Rosemary, from a small village in Zimbabwe, is the mother of Smile Train patient Nyasha. We caught up with her just after her six-month-old son came out of the operating room. Though she was understandably distracted, she had something she wanted to tell the people who gave her child a second chance at life.
I gave birth to Nyasha at home. It was nighttime and I was alone at first. He was quiet when he came out, so I touched his face to see why, and he started to cry. It was so dark that I couldn’t see his face until someone brought me a light. Then I fainted.
I had never seen or heard of a cleft before. When I came-to, they were rushing us both to the local hospital. Once there, they referred us to the larger hospital in Goko, the closest city to our village. They didn’t know how to help Nyasha either, so they gave me the number of Dr Wayne Manana in Harare. I called, and he told me that I should bring Nyasha to his hospital when he weighed 11 pounds and he would heal him for free thanks to an organisation called Smile Train.
I couldn’t believe it. This news was both wonderful and scary — how could I get my baby to 11 pounds when every time I tried to nurse him, he either choked on the milk or it ran out his nose? He cried from hunger day and night. Thank God, my family was fully supportive. They immediately accepted Nyasha and treated him like any other child in the family and reassured me that his cleft wasn’t my fault.
Unfortunately, I can’t say the same for our community, who refused to accept Nyasha as God had made him. A few people even blamed me for his cleft and dared to tell me he would be better off dead. I didn’t care about being blamed because I knew it wasn’t true and just wanted to take care of my child.
And Nyasha, how he clung to life! He is a real fighter! He always struggled to eat, but I managed to feed him watery porridge and goat’s milk from a spoon* for six months until he at last weighed 11 pounds.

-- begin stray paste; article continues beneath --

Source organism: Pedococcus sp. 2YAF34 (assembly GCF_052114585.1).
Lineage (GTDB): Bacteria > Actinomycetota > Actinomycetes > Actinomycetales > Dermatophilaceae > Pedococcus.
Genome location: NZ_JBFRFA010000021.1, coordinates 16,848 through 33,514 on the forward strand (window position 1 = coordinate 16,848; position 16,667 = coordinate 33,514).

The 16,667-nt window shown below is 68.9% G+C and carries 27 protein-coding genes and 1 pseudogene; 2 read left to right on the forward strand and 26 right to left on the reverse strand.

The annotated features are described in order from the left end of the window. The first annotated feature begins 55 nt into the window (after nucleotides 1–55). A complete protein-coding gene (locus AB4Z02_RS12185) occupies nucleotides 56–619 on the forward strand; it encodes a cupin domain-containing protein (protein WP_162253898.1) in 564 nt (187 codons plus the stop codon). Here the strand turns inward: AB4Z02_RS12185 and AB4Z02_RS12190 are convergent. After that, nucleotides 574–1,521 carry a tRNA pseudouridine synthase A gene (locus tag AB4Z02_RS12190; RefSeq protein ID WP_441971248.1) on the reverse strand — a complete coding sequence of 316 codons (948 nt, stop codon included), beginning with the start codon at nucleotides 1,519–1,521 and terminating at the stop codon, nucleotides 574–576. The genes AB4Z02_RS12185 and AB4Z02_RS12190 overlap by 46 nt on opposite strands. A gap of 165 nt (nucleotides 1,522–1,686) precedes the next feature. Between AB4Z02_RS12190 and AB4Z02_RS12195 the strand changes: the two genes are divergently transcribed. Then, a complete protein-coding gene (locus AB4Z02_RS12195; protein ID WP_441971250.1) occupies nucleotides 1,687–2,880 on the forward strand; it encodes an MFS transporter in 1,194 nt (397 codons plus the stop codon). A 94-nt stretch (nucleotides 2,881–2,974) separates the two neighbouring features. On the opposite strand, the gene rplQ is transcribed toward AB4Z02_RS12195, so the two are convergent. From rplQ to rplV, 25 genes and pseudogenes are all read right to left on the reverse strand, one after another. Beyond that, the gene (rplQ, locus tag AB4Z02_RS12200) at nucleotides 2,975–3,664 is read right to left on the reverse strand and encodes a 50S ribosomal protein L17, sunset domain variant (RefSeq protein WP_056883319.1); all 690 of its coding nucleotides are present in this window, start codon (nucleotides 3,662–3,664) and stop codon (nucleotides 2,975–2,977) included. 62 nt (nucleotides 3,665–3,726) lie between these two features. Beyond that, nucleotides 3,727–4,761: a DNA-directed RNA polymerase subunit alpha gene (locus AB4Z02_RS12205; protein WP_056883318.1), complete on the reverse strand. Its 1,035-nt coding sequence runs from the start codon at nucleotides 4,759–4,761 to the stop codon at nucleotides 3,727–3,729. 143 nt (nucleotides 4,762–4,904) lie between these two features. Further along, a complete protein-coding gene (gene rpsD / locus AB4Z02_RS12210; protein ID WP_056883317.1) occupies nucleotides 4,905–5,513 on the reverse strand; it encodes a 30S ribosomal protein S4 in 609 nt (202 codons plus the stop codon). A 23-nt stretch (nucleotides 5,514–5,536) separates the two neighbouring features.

We don’t live too far from Harare, but the roads are so bad that the bus trip takes 10 hours. Because of this, I had to travel overnight. That’s not easy when you have a hungry baby with you, but there is nothing I wouldn’t do to make sure Nyasha is happy and healthy.
When we finally arrived at Harare Central Hospital, everyone treated us very kindly. I spent the whole day praying that Nyasha would survive the surgery and that everything would work out fine. And when he came out, I couldn’t be happier with the results! I always knew my boy was more handsome than all the others around him; now everyone else can see that, too.
My family lives on a communal farm; there are 10 of us total. We have one goat for milk, and we barely scrape by growing cotton and corn. Without Smile Train, I don’t know how we could have ever raised enough money to give Nyasha the treatment he needed to heal his cleft.
I want to take this opportunity to say thank you to the donors and doctors of Smile Train, because they did such a great job for us. Thanks to you, my boy will now grow up to succeed and be good at school and have the same opportunities as everyone else. Maybe he will even do better than everyone else now that you have taught him the power of kindness and that anything is possible for him.
*When babies struggle to breastfeed and specialised bottles aren’t available, doctors often recommend properly prepared formula or boiled and cooled cow’s or goat’s milk. This is not medical advice, and you should always consult your paediatrician or certified nutrition specialist if your child has difficulty nursing.